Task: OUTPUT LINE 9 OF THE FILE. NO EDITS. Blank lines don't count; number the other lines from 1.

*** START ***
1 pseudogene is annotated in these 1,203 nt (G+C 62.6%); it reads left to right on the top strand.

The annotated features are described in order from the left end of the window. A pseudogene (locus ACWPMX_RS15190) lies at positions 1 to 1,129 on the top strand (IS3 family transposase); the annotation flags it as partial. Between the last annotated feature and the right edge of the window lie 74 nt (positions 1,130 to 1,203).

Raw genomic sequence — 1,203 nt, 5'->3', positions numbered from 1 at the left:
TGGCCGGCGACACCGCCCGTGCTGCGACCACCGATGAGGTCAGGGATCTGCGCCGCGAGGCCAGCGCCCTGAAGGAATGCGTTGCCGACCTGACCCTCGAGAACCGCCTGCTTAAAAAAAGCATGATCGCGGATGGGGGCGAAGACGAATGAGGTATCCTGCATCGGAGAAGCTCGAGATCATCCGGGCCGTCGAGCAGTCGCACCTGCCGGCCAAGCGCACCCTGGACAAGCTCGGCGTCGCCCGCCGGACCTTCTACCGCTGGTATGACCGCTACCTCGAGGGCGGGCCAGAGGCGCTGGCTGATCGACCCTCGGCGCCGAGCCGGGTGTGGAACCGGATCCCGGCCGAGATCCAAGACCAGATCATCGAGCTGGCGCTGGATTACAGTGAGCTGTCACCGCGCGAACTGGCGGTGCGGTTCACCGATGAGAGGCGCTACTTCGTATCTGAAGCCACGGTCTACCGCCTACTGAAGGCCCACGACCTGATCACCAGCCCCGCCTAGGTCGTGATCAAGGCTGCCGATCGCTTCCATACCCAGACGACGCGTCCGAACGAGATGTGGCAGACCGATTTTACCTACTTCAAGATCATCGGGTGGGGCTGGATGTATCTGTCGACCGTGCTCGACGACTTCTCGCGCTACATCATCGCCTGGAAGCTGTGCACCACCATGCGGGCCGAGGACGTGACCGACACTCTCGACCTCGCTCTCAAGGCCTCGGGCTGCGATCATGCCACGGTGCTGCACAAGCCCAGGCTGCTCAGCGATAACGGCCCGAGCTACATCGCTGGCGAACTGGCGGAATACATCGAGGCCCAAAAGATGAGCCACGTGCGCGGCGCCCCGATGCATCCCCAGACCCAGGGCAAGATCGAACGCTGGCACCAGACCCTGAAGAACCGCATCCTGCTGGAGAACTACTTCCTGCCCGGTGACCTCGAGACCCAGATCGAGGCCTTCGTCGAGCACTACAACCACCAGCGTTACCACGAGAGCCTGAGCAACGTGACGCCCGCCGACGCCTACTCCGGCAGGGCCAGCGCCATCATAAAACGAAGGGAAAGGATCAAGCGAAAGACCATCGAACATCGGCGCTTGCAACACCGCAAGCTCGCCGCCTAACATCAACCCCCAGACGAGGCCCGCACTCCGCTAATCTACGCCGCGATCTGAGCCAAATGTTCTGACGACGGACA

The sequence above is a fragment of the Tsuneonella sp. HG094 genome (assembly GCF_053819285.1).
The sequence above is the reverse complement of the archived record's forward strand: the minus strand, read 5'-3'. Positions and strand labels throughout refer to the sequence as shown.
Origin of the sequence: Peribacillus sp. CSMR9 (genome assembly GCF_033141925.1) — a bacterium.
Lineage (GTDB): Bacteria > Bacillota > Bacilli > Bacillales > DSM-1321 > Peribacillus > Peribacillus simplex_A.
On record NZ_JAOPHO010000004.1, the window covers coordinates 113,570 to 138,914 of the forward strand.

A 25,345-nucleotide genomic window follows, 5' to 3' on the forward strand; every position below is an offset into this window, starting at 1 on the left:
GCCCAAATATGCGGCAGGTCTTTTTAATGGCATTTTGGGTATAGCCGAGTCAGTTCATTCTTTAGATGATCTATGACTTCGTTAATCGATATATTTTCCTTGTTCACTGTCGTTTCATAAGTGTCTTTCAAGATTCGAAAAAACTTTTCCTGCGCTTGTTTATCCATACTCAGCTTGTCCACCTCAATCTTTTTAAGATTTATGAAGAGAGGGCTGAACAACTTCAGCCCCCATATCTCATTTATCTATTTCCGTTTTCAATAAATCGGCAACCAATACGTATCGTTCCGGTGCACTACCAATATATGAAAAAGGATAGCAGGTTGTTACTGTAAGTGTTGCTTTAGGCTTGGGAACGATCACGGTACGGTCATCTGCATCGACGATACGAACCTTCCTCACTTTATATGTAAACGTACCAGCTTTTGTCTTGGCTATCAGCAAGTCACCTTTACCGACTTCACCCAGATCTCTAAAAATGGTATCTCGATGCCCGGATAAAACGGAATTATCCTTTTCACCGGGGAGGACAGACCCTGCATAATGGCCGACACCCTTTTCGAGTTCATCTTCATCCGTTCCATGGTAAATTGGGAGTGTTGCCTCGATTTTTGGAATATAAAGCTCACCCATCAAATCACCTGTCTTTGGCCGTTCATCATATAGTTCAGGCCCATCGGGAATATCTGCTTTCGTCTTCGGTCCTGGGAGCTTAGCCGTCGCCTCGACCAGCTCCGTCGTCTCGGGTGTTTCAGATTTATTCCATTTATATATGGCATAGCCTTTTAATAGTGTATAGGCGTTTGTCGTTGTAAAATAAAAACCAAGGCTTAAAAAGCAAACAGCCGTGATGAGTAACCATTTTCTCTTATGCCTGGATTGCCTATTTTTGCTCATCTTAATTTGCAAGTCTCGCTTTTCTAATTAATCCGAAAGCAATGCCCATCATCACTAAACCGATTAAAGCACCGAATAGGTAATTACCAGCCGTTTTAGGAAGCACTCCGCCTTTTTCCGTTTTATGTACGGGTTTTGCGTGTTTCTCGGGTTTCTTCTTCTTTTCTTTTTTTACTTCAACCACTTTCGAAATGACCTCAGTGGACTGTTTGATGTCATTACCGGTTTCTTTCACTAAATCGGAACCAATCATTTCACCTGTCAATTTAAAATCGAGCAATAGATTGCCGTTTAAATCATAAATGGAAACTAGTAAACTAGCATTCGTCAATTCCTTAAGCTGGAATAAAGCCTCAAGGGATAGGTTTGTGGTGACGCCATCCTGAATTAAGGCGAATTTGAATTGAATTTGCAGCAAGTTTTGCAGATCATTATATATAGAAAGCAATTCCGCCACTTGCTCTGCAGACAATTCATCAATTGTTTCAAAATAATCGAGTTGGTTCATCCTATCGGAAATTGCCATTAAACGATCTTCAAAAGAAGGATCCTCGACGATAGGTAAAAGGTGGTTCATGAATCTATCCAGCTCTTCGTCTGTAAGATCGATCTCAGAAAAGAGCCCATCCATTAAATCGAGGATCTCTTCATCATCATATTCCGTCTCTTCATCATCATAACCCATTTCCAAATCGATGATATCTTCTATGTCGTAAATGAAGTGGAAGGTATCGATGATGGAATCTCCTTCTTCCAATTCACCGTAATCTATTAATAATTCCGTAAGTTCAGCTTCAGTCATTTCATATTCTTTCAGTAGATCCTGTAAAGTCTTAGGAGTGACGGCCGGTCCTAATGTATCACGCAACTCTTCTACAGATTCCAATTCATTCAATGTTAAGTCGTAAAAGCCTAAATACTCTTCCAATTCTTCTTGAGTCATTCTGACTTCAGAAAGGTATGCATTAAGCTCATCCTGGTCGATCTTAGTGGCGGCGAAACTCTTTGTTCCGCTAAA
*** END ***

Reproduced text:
On record NZ_JAOPHO010000004.1, the window covers coordinates 113,570 to 138,914 of the forward strand.